The approach just described for renting items to customers is now described with reference to a flow diagram 200 of FIG. 2. After starting in step 202, in step 204, customer 102 creates item selection criteria. In step 206, customer 102 provides the item selection criteria to provider 104. In step 208, in response to provider 104 receiving the item selection criteria from customer 102, provider 104 provides one or more items indicated by the item selection criteria to customer 102. The process is complete in step 210.

2. Item Selection Criteria

The one or more item selection criteria provided by customer 102 to provider 104 indicate the particular items that customer 102 desires to rent from provider 104. Thus, the item selection criteria define a customer-specific order queue that is fulfilled by provider 104. According to one embodiment, the item selection criteria specify attributes of items to be provided by provider 104 to customer 102. Item selection criteria may specify any type of item attributes and embodiments are not limited to particular item attributes. Examples of item attributes include, without limitation, identifier attributes, type attributes and cost attributes. Item selection criteria may be changed at any time to reflect changes in items that customers desire to rent from a provider.

3. Item Delivery

According to one embodiment, items are delivered by provider 104 to customer 102 over delivery channel 108 based upon item delivery criteria. More specifically, the delivery of items from provider 104 to customer 102 is triggered by item delivery criteria being satisfied. The item delivery criteria may include a wide range of criteria and embodiments are not limited to any particular item delivery criteria. Examples of item delivery criteria include, without limitation, customer request/notification, customer notification that an item is being returned, customer return of an item, the occurrence of a specified date, the elapsing of a specified period of time or a customer payment.

The item delivery criteria may be specified by customer 102 to provider 104 or negotiated by customer 102 and provider 104 as part of a subscription service. For example, a particular subscription service may include item delivery criteria that specify that a particular number of items are to be delivered monthly. As another example, item delivery criteria may specify that an initial set of items is to be delivered by provider 104 to customer 102 upon initiation of a subscription service and that additional items are to be delivered to customer 102 upon return of items to provider 104. Item delivery criteria may be applied uniformly to all items to be delivered to a customer, or may be item specific. For example, item delivery criteria may specify a particular date, i.e., the third Wednesday of every month, for all item deliveries. Alternatively, separate item delivery dates may be assigned to each item.

4. “Max Out”

According to one embodiment, a “Max Out” approach is used to manage the number of items that may be simultaneously rented to customers. According to the “Max Out” approach, up to a specified number of items may be rented simultaneously to a customer. Thus, the “Max Out” approach establishes the size of an inventory of items that may be maintained by customers. The specified number of items may be specific to each customer or may be common to one or more customers. In the present example, if the specified number of items is three, then up to three items may be rented simultaneously by provider 104 to customer 102. If the specified number of items are currently rented to customer 102 and the specified item delivery criteria triggers the delivery of one or more additional items, then those items are not delivered until one or more items are returned by customer 102 to provider 104.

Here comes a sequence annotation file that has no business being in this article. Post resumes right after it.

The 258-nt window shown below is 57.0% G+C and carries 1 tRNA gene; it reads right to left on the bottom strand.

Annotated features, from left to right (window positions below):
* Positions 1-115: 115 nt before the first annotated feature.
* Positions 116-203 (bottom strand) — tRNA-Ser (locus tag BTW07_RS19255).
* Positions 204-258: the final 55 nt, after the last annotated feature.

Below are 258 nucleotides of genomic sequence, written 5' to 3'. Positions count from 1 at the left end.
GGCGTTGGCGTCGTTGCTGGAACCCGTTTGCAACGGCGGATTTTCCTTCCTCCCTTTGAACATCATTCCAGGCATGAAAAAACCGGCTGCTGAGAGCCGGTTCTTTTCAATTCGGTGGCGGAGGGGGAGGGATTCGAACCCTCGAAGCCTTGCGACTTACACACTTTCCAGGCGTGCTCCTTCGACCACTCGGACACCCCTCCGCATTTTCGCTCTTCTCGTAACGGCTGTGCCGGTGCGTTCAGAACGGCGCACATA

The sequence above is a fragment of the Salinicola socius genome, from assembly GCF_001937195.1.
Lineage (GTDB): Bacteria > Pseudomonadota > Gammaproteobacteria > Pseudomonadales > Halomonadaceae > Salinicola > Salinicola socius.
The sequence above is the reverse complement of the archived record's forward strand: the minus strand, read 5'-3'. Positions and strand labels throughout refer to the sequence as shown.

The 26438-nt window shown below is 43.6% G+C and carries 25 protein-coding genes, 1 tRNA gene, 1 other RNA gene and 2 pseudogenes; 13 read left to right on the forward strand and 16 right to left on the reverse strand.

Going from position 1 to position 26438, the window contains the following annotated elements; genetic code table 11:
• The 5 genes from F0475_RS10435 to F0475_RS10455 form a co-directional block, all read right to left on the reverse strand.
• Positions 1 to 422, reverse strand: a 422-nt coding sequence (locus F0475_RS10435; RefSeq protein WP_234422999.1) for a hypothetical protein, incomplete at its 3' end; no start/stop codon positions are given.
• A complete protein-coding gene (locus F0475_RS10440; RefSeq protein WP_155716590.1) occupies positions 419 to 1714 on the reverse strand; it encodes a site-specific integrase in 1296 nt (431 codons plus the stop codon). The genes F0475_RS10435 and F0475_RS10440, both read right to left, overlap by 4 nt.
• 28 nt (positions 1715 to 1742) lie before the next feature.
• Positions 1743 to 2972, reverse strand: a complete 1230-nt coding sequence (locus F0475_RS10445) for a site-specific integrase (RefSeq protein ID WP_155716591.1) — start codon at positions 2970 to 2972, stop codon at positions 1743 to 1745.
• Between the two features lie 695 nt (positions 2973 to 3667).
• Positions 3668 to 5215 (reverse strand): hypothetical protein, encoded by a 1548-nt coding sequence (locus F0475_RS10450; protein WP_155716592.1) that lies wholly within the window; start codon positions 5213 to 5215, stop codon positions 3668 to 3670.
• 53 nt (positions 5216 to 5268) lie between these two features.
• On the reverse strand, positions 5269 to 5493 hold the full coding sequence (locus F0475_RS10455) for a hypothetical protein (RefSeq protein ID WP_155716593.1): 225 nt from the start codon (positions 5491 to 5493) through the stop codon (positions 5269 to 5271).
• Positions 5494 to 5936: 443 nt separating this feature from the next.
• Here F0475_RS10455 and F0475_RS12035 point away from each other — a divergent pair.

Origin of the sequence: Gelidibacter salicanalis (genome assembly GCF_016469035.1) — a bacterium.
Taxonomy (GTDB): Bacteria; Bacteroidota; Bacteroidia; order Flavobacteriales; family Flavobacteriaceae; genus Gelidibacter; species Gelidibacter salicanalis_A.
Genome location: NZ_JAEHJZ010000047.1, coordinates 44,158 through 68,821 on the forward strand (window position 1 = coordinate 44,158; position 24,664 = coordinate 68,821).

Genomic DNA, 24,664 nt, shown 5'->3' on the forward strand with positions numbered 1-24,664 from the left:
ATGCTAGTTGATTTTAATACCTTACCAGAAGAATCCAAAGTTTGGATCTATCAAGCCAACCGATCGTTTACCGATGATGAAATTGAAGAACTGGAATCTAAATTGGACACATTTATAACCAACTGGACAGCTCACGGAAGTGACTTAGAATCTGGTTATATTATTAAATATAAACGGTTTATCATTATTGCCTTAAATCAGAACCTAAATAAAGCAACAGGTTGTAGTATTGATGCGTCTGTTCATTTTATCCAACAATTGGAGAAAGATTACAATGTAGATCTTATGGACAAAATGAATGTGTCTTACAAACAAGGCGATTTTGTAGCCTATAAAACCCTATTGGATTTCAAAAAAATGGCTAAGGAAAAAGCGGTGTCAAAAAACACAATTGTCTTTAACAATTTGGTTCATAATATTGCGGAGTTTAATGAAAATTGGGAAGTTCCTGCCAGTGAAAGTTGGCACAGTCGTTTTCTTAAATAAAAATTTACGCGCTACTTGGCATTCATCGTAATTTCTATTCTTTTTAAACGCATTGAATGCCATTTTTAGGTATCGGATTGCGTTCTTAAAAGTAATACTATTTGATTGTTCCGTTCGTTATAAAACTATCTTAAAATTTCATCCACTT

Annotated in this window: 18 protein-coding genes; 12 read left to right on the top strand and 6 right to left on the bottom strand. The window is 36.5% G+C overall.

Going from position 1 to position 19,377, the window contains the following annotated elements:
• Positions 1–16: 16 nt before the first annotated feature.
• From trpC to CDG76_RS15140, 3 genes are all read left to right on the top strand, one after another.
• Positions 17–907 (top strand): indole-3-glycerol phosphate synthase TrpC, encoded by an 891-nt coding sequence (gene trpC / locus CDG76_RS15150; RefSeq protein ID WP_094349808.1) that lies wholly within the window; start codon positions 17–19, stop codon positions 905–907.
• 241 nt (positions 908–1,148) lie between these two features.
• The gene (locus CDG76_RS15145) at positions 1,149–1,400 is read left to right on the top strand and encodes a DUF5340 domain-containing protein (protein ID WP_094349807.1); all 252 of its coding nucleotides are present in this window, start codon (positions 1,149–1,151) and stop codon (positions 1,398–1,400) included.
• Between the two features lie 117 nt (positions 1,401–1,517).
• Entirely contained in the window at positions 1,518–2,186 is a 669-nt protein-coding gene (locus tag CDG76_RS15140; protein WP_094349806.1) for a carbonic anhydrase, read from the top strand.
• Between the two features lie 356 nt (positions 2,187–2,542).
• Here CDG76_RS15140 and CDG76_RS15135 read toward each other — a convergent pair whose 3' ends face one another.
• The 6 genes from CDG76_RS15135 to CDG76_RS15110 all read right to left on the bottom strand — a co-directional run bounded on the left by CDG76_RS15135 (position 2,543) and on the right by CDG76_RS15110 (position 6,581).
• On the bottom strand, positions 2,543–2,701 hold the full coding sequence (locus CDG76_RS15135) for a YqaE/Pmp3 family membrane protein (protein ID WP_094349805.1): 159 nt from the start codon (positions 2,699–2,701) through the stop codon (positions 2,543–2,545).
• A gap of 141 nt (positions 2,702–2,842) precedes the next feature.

According to one embodiment, in situations where the specified number of items are currently rented to customer 102 and the specified item delivery criteria triggers the delivery of one or more additional items, then the one or more additional items are delivered to customer 102 and customer 102 and a surcharge is applied customer 102. The specified number of items may then be increased thereafter to reflect the additional items delivered to customer 102 and increase the size of the inventory maintained by customer 102. Alternatively, the specified number of items may remain the same and number of items maintained by customer 102 returned to the prior level after items are returned to provider 104 by customer 102. When used in conjunction with the “Max Turns” approach described hereinafter, the specified number of items may be unlimited.

The “Max Out” approach for managing the number of items that may be simultaneously rented to customers is now described with reference to a flow diagram 300 of FIG. 3. After starting in step 302, in step 304, one or more initial items are delivered to customer 102 to establish the inventory maintained by customer 102. Note that an initial delivery of items is not required and according to one embodiment, the inventory of customer 102 is incrementally established over time.

In step 306, a determination is made whether the item delivery criteria have been satisfied. If not, then the determination continues to be made until the item delivery criteria are satisfied. As described previously herein, the delivery criteria may include customer notification generally, customer notification that an item is being returned, the actual return of an item, the occurrence of a specific date, or that a specified amount of time has elapsed.